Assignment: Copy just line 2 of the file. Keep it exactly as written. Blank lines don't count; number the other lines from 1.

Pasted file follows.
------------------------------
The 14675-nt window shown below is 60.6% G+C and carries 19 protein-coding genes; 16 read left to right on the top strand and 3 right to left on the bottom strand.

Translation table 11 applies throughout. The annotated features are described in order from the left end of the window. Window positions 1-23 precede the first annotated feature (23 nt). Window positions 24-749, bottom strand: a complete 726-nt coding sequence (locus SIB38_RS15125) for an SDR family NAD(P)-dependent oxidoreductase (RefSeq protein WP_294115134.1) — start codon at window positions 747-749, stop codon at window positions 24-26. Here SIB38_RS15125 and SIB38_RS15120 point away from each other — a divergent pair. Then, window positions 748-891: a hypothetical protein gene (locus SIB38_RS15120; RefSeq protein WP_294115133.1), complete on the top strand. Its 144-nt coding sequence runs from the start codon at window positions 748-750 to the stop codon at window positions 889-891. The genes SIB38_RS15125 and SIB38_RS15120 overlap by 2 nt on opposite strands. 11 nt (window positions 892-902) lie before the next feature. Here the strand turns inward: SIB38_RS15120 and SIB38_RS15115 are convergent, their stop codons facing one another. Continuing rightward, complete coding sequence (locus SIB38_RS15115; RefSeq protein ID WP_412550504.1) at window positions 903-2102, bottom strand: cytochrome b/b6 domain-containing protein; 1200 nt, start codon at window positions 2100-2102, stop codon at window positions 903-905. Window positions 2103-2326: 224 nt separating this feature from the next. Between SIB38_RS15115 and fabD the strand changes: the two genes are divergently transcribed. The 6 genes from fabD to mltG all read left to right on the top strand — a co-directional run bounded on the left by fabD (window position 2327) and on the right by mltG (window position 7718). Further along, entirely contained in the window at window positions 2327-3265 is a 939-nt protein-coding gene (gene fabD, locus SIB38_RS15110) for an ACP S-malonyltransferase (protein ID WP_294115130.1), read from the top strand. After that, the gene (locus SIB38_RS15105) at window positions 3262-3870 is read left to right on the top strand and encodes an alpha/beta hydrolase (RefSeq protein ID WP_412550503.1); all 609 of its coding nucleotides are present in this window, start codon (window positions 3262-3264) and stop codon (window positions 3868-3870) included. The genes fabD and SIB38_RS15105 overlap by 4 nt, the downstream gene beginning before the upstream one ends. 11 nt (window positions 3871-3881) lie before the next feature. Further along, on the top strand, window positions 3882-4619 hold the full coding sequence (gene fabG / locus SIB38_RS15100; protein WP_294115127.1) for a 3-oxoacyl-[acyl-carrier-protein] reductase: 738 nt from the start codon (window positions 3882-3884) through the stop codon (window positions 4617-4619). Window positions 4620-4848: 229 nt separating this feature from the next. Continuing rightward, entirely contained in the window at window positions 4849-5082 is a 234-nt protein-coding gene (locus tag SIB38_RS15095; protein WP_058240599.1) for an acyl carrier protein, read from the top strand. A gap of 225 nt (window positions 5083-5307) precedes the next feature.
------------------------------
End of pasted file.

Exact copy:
Translation table 11 applies throughout. The annotated features are described in order from the left end of the window. Window positions 1-23 precede the first annotated feature (23 nt). Window positions 24-749, bottom strand: a complete 726-nt coding sequence (locus SIB38_RS15125) for an SDR family NAD(P)-dependent oxidoreductase (RefSeq protein WP_294115134.1) — start codon at window positions 747-749, stop codon at window positions 24-26. Here SIB38_RS15125 and SIB38_RS15120 point away from each other — a divergent pair. Then, window positions 748-891: a hypothetical protein gene (locus SIB38_RS15120; RefSeq protein WP_294115133.1), complete on the top strand. Its 144-nt coding sequence runs from the start codon at window positions 748-750 to the stop codon at window positions 889-891. The genes SIB38_RS15125 and SIB38_RS15120 overlap by 2 nt on opposite strands. 11 nt (window positions 892-902) lie before the next feature. Here the strand turns inward: SIB38_RS15120 and SIB38_RS15115 are convergent, their stop codons facing one another. Continuing rightward, complete coding sequence (locus SIB38_RS15115; RefSeq protein ID WP_412550504.1) at window positions 903-2102, bottom strand: cytochrome b/b6 domain-containing protein; 1200 nt, start codon at window positions 2100-2102, stop codon at window positions 903-905. Window positions 2103-2326: 224 nt separating this feature from the next. Between SIB38_RS15115 and fabD the strand changes: the two genes are divergently transcribed. The 6 genes from fabD to mltG all read left to right on the top strand — a co-directional run bounded on the left by fabD (window position 2327) and on the right by mltG (window position 7718). Further along, entirely contained in the window at window positions 2327-3265 is a 939-nt protein-coding gene (gene fabD, locus SIB38_RS15110) for an ACP S-malonyltransferase (protein ID WP_294115130.1), read from the top strand. After that, the gene (locus SIB38_RS15105) at window positions 3262-3870 is read left to right on the top strand and encodes an alpha/beta hydrolase (RefSeq protein ID WP_412550503.1); all 609 of its coding nucleotides are present in this window, start codon (window positions 3262-3264) and stop codon (window positions 3868-3870) included. The genes fabD and SIB38_RS15105 overlap by 4 nt, the downstream gene beginning before the upstream one ends. 11 nt (window positions 3871-3881) lie before the next feature. Further along, on the top strand, window positions 3882-4619 hold the full coding sequence (gene fabG / locus SIB38_RS15100; protein WP_294115127.1) for a 3-oxoacyl-[acyl-carrier-protein] reductase: 738 nt from the start codon (window positions 3882-3884) through the stop codon (window positions 4617-4619). Window positions 4620-4848: 229 nt separating this feature from the next. Continuing rightward, entirely contained in the window at window positions 4849-5082 is a 234-nt protein-coding gene (locus tag SIB38_RS15095; protein WP_058240599.1) for an acyl carrier protein, read from the top strand. A gap of 225 nt (window positions 5083-5307) precedes the next feature.